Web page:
Belly Dancing For Labor

What do you do when you’ve been exercising all your life and as you fall pregnant you find out you can’t do those killer ab sessions anymore? Or what do you do when everybody says you need to work out while pregnant as this will make your labor easier and you will get back in shape much quicker?

Of course there is a wide variety of options like walking, swimming, joining a class for pregnant ladies but what I found absolutely wonderful is this DVD: The Perfect Pregnancy Workout vol. 3:The Ancient Art of Belly Dance for Labor

I’ve bought several pregnancy workouts and I will describe more of them in my future posts but this is the one I do at least 4 times a week. It’s only 40 min long but it makes me feel absolutely amazing when I’m done! And the last 5 minutes get you mentally prepared for labor as you stretch, imagine the feeling is a contraction and visualize belly dancing movements. I will be able to tell whether these techniques really worked after I give birth but right now I do feel like I am doing my homework and getting prepared 🙂

This dvd also features the dancer doing her belly dancing moves during labor, which by the way was a very short one!


According to Margaret Sherburn, lecturer at University of Melbourne in Women’s Health Physiotherapy:

• In general, pregnant women can safely exercise 3-4 times a week, at moderate intensity (high intensity OK for ~ 15 mins, low intensity for longer periods), with any form of exercise that doesn’t stress the softened joints, or that is not dangerously competitive.

• It is generally all right to take up belly dance (or other exercise) when pregnant, even if the woman hasn’t done it before. Start with low intensity & increase slowly.

• Avoid a very high heart rate, as this possibly means less oxygen is going to the baby. Getting puffed is all right to the extent that it’s still possible to talk during the exercise.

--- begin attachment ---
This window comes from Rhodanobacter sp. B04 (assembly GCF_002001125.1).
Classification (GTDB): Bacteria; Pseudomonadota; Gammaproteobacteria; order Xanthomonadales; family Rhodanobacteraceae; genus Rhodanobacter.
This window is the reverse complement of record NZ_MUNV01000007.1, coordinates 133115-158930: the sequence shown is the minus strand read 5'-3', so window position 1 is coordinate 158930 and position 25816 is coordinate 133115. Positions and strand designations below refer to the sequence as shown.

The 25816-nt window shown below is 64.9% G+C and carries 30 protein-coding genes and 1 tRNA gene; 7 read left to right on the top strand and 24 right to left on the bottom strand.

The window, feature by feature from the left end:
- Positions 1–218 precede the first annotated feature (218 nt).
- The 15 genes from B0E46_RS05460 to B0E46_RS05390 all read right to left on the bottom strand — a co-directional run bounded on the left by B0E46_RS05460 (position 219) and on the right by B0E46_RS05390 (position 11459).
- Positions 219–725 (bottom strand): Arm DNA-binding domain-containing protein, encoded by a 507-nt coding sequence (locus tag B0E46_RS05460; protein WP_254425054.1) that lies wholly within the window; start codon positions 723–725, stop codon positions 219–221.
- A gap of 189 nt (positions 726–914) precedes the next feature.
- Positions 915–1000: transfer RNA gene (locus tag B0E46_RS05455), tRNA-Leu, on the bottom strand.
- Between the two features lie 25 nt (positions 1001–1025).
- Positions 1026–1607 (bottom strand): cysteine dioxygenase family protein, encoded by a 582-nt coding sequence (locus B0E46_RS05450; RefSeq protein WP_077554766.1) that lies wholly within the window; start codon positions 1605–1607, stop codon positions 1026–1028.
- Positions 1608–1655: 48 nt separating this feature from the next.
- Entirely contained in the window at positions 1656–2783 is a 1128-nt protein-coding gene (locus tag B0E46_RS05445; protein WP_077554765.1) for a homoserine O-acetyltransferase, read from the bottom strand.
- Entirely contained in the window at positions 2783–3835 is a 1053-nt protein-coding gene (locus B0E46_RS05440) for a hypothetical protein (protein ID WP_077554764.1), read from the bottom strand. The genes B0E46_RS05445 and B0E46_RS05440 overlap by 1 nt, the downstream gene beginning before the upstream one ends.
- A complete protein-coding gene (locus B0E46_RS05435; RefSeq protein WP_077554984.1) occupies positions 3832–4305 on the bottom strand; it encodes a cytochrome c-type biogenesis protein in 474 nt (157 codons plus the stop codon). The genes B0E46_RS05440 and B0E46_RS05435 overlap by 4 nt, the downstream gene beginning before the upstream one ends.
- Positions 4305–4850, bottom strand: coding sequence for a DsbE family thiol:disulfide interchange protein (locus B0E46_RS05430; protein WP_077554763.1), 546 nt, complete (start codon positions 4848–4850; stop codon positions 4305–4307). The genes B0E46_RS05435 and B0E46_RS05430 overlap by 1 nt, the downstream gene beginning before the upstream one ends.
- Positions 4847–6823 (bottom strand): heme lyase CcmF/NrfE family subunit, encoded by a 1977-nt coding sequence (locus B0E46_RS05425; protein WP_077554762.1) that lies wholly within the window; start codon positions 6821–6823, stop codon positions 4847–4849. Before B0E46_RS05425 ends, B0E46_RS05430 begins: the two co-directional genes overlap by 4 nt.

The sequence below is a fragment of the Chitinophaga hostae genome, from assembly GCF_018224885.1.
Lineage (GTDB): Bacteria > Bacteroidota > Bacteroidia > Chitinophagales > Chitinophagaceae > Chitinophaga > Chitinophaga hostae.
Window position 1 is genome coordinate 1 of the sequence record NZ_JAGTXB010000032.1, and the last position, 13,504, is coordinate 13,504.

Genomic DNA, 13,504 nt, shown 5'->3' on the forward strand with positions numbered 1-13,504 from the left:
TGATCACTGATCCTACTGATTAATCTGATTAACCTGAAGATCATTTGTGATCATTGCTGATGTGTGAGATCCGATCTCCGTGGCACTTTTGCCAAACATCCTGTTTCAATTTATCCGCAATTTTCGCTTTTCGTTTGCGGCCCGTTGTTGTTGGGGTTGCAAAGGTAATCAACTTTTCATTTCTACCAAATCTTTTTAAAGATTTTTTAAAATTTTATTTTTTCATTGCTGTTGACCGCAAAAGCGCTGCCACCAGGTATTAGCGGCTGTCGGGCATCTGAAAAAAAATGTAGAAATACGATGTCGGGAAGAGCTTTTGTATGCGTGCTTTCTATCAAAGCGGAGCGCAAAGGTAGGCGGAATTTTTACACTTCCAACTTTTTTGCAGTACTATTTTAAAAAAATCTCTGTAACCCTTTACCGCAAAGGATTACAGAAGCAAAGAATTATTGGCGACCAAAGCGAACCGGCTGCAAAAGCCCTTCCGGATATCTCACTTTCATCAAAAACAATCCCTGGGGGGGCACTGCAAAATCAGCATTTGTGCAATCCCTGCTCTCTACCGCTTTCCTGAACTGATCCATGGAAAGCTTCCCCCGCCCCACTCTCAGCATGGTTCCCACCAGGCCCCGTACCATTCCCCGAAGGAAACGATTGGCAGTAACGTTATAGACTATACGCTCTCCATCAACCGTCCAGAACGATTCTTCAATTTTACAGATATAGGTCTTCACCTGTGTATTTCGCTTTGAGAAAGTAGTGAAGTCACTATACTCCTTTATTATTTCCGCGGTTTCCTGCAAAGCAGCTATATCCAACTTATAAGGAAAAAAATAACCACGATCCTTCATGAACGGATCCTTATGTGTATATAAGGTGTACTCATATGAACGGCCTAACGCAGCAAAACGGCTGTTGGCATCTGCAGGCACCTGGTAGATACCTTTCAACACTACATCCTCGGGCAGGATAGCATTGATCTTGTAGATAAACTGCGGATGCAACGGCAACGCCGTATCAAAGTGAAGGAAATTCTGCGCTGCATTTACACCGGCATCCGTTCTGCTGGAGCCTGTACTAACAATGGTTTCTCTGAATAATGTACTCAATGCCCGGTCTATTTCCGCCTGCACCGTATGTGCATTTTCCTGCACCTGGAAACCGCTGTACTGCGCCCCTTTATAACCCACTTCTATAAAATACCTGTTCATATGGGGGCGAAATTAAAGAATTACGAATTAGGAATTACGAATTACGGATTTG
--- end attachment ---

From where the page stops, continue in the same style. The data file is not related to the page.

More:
• Avoid overheating, as this overheats the baby. Ensure that the woman drinks plenty of water.

• A woman who is generally unfit will get hot and tired quicker than one who is fit, so keep an eye on her particular state. Not all women will take the initiative to slow down or have a drink when they need to – keep an eye on them and tell them to take breaks when necessary.

• If the woman has a lot of pain or exhaustion in the 24 hours after the class, lessen the exercise. If pain or exhaustion still continues, don’t do the class.

• If health remains ‘normal’, there’s no need to stop belly dance right up to labour. It will help with fitness for labour.

You can find more on pregnancy and belly dancing here.


You might also like:

Exercise and Pregnancy – Friends or Foes

Growing Pregnant Belly Week By Week

Pregnant and Bored? Make Money!

Pregnancy Ultrasound – Should You Do It?

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Categories: Pregnancy Book/DVD/Product Reviews

Author:Alinka Rutkowska

Alinka is a best-selling and award-winning Children's Author.


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